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Up to that point in my life I had only garnered a few vague inferences of the C-47.
Thinking there might be hard evidence laying around on the side of some mountain somewhere set my ears on fire.
Sometime before the end of World War II a fully fueled and operable C-47 with no markings and painted in the flat tan desert color of the Afrika Korps --- with a white underbelly --- was found parked beneath camouflage netting on a remote Nevada desert airfield thought to be what in recent times has come to be known as Scotty's or the Bonnie Claire airstrip, a basically remote forever abandoned X shaped strip with no real known history about 125 miles north of Las Vegas.
The unmarked C-47 was eventually traced back as being one of thirty-nine C-47s used in , the invasion of Vichy French North Africa in November, 1942, in of which a great number of the 47s were either destroyed, lost, or ended up unaccounted for.
That particular B-29, which proudly carries the nose art name Raz'n Hell with lineage dating back to World War II and service in the Korean War, is widely different than any of the other aircraft on display for one distinct reason, it is said to be haunted.
The B-29 came to my attention by a circuitous route one day while in pursuit of information regarding a mysterious C-47 I heard about.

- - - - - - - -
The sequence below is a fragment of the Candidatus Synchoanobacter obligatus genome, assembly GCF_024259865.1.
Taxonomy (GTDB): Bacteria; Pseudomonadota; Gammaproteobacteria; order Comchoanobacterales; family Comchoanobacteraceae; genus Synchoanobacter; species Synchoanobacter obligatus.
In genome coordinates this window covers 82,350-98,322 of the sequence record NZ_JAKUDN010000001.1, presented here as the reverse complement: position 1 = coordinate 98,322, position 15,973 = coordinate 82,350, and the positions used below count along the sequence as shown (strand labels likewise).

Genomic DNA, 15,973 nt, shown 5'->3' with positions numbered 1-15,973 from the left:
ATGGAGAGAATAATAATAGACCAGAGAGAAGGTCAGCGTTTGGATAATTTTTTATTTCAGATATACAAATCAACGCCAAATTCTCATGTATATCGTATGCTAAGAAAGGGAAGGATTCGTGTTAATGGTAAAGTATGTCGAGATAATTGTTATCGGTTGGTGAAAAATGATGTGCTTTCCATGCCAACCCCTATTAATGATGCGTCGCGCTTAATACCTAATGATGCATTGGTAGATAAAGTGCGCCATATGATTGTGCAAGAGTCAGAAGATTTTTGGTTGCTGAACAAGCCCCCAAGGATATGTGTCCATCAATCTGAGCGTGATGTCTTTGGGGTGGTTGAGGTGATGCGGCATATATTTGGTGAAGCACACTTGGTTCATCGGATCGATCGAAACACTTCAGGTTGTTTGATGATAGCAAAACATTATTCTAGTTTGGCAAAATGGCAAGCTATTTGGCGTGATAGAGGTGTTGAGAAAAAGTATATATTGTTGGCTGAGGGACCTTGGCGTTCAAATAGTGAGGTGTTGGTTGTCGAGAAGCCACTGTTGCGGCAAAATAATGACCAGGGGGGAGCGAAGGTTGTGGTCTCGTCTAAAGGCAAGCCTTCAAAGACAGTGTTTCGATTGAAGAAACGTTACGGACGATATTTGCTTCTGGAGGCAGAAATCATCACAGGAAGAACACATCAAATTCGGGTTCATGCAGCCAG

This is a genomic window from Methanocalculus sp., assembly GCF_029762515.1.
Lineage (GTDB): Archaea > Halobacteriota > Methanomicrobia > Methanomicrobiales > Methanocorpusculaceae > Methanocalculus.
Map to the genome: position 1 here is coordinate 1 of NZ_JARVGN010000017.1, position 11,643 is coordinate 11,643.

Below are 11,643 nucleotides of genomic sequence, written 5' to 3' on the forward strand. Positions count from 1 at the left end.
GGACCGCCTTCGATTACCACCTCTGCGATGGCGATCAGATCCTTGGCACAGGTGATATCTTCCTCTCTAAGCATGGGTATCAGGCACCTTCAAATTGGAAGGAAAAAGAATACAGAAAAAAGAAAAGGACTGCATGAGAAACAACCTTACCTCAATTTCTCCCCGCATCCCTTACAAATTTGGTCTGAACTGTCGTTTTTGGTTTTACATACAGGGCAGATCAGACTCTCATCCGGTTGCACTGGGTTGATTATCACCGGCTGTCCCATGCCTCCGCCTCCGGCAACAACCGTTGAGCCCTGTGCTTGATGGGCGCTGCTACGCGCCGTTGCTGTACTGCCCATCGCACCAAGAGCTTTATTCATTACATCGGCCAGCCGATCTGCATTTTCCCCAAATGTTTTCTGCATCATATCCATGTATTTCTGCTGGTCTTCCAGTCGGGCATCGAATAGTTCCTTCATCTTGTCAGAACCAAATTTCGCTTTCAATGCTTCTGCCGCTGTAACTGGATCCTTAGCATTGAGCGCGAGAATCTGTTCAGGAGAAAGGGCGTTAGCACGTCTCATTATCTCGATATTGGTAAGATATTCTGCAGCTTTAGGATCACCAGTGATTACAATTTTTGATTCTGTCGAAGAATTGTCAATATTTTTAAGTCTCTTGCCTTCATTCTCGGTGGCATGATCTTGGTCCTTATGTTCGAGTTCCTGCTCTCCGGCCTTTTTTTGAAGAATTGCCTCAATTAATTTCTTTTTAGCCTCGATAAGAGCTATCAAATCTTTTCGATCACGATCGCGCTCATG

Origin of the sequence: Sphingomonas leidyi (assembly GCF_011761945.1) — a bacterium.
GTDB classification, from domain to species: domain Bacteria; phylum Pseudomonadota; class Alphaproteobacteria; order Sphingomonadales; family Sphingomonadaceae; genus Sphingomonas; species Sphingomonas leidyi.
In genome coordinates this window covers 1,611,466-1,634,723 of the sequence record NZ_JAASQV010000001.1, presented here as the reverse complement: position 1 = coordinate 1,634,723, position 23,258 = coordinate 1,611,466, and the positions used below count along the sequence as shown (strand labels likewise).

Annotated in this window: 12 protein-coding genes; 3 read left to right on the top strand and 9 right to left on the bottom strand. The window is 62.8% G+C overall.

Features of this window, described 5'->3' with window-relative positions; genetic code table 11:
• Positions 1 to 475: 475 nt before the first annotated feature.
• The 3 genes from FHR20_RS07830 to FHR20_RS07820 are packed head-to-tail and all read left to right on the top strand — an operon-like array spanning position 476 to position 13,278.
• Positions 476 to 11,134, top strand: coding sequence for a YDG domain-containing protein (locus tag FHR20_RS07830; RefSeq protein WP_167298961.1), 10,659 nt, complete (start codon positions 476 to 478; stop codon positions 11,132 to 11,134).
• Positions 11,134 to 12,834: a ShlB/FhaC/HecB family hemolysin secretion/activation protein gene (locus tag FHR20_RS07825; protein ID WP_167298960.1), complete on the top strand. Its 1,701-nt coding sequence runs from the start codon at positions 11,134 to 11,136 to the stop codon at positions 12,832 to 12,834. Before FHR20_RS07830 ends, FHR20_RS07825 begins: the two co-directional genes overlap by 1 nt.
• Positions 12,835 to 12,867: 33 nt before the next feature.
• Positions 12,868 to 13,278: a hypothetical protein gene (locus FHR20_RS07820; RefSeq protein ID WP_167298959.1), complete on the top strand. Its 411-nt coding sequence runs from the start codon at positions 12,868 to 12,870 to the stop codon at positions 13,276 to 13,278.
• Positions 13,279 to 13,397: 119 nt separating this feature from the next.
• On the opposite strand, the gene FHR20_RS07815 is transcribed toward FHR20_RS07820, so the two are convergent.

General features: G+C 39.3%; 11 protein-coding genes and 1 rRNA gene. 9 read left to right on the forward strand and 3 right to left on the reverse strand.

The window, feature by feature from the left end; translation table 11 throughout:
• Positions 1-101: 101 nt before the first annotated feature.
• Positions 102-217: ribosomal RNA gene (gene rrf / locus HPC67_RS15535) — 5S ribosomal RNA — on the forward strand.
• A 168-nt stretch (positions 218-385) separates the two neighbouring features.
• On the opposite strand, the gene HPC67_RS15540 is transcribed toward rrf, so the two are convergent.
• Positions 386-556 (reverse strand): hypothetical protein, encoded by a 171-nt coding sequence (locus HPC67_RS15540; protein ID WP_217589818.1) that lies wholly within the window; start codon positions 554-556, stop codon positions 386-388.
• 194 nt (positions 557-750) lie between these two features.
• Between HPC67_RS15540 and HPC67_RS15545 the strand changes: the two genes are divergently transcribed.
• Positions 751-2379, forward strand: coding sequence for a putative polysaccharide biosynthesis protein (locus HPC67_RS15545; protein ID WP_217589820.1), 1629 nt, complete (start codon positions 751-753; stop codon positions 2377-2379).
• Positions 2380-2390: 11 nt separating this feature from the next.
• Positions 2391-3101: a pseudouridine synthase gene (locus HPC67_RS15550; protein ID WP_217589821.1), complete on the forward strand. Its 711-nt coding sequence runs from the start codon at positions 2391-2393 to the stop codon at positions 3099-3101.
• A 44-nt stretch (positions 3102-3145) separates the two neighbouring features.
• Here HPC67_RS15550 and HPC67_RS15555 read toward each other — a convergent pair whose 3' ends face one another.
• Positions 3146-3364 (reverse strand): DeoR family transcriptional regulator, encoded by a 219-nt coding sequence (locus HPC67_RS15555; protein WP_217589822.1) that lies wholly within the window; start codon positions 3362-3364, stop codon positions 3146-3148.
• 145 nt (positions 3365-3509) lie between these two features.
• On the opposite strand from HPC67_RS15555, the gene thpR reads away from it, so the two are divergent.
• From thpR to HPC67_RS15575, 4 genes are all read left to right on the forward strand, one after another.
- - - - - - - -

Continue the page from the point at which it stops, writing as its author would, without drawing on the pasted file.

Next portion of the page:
Years later, and at the time unrelated to any of the above, I learned that a former high school classmate of mine was in the process of restoring the top of my list favorite aircraft, a , the venerable World War II fighter made famous by the Flying Tigers --- albeit in this case, a Pearl Harbor survivor --- to it's full and flight worthy status.However, what is important to us here, in one of the world's biggest coincidences, is what else the ceramics teacher told me.Shortly after the end of the Korean War the ceramics teacher had joined the Air Force and ended up stationed at Castle Air Force Base, in those days way out in the middle of nowhere in California's central valley farmland and well before the air museum was ever thought of.Even if you choose not to have your activity tracked by third parties for advertising services, you will still see non-personalized ads on our site.In the very heart of California's central valley is a place that should be of extreme interest to almost every serious aviation buff in the world, the Castle Air Museum.Their search ended after several days when they eventually came across what they were looking for.According to the airman the fruit of their search endeavors turned out to be nothing less than a fully fueled and operable unmarked C-47 carefully hidden from the air under camouflage netting out in the middle of the remote Nevada desert somewhere west and south of Death Valley not far from the Sierras.Two of those aviation buffs, a high school history and geography teacher from someplace I didn't catch and a ceramics teacher from a nearby high school in Torrance, were talking about a crashed C-47 that one of them found years before in the San Bernardino Mountains.When I heard the one who found it say he was just a kid when he stumbled across the wreck in the mountains and it still had parachutes, clothing and other personal effects, thinking it might be a World War II wreck and possibly associated with the gone missing unmarked C-47 found parked in the desert in early 1945 I was suddenly more interested than mere eavesdropping.The airman told him after many years in the service he would be retiring in a few days and wanted him to have what was in the envelope.When he opened he envelope he found the operational procedures on how to fly a C-47 --- written in German.